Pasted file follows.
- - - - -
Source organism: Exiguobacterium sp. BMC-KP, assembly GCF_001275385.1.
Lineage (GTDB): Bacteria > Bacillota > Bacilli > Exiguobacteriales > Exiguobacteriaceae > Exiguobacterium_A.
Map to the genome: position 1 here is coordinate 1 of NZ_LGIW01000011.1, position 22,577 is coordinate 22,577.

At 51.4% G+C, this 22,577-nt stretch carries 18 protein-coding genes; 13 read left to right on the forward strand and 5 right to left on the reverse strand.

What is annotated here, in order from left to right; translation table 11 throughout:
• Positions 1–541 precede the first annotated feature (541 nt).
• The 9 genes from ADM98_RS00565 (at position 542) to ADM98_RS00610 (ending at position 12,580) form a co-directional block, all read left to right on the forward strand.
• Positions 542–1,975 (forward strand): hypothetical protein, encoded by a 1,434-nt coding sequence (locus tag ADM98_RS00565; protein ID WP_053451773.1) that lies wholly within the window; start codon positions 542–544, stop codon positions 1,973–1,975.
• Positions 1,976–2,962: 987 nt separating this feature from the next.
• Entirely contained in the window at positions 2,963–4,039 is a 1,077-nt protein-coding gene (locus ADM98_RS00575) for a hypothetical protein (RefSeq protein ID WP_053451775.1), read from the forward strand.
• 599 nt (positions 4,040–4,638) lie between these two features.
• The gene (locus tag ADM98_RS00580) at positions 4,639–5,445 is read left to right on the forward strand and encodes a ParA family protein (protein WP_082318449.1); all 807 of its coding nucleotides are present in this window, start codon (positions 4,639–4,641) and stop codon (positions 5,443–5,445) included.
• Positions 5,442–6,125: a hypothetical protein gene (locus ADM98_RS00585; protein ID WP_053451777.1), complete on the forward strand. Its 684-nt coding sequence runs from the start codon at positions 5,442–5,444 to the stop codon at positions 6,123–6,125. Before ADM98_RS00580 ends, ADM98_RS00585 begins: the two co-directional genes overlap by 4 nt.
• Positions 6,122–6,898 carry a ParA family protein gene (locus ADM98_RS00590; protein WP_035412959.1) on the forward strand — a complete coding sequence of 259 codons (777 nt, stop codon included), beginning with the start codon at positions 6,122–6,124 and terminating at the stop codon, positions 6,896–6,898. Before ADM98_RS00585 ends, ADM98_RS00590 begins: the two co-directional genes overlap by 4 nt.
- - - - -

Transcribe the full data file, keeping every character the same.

Source organism: Exiguobacterium sp. BMC-KP, assembly GCF_001275385.1.
Lineage (GTDB): Bacteria > Bacillota > Bacilli > Exiguobacteriales > Exiguobacteriaceae > Exiguobacterium_A.
Map to the genome: position 1 here is coordinate 1 of NZ_LGIW01000011.1, position 22,577 is coordinate 22,577.

At 51.4% G+C, this 22,577-nt stretch carries 18 protein-coding genes; 13 read left to right on the forward strand and 5 right to left on the reverse strand.

What is annotated here, in order from left to right; translation table 11 throughout:
• Positions 1–541 precede the first annotated feature (541 nt).
• The 9 genes from ADM98_RS00565 (at position 542) to ADM98_RS00610 (ending at position 12,580) form a co-directional block, all read left to right on the forward strand.
• Positions 542–1,975 (forward strand): hypothetical protein, encoded by a 1,434-nt coding sequence (locus tag ADM98_RS00565; protein ID WP_053451773.1) that lies wholly within the window; start codon positions 542–544, stop codon positions 1,973–1,975.
• Positions 1,976–2,962: 987 nt separating this feature from the next.
• Entirely contained in the window at positions 2,963–4,039 is a 1,077-nt protein-coding gene (locus ADM98_RS00575) for a hypothetical protein (RefSeq protein ID WP_053451775.1), read from the forward strand.
• 599 nt (positions 4,040–4,638) lie between these two features.
• The gene (locus tag ADM98_RS00580) at positions 4,639–5,445 is read left to right on the forward strand and encodes a ParA family protein (protein WP_082318449.1); all 807 of its coding nucleotides are present in this window, start codon (positions 4,639–4,641) and stop codon (positions 5,443–5,445) included.
• Positions 5,442–6,125: a hypothetical protein gene (locus ADM98_RS00585; protein ID WP_053451777.1), complete on the forward strand. Its 684-nt coding sequence runs from the start codon at positions 5,442–5,444 to the stop codon at positions 6,123–6,125. Before ADM98_RS00580 ends, ADM98_RS00585 begins: the two co-directional genes overlap by 4 nt.
• Positions 6,122–6,898 carry a ParA family protein gene (locus ADM98_RS00590; protein WP_035412959.1) on the forward strand — a complete coding sequence of 259 codons (777 nt, stop codon included), beginning with the start codon at positions 6,122–6,124 and terminating at the stop codon, positions 6,896–6,898. Before ADM98_RS00585 ends, ADM98_RS00590 begins: the two co-directional genes overlap by 4 nt.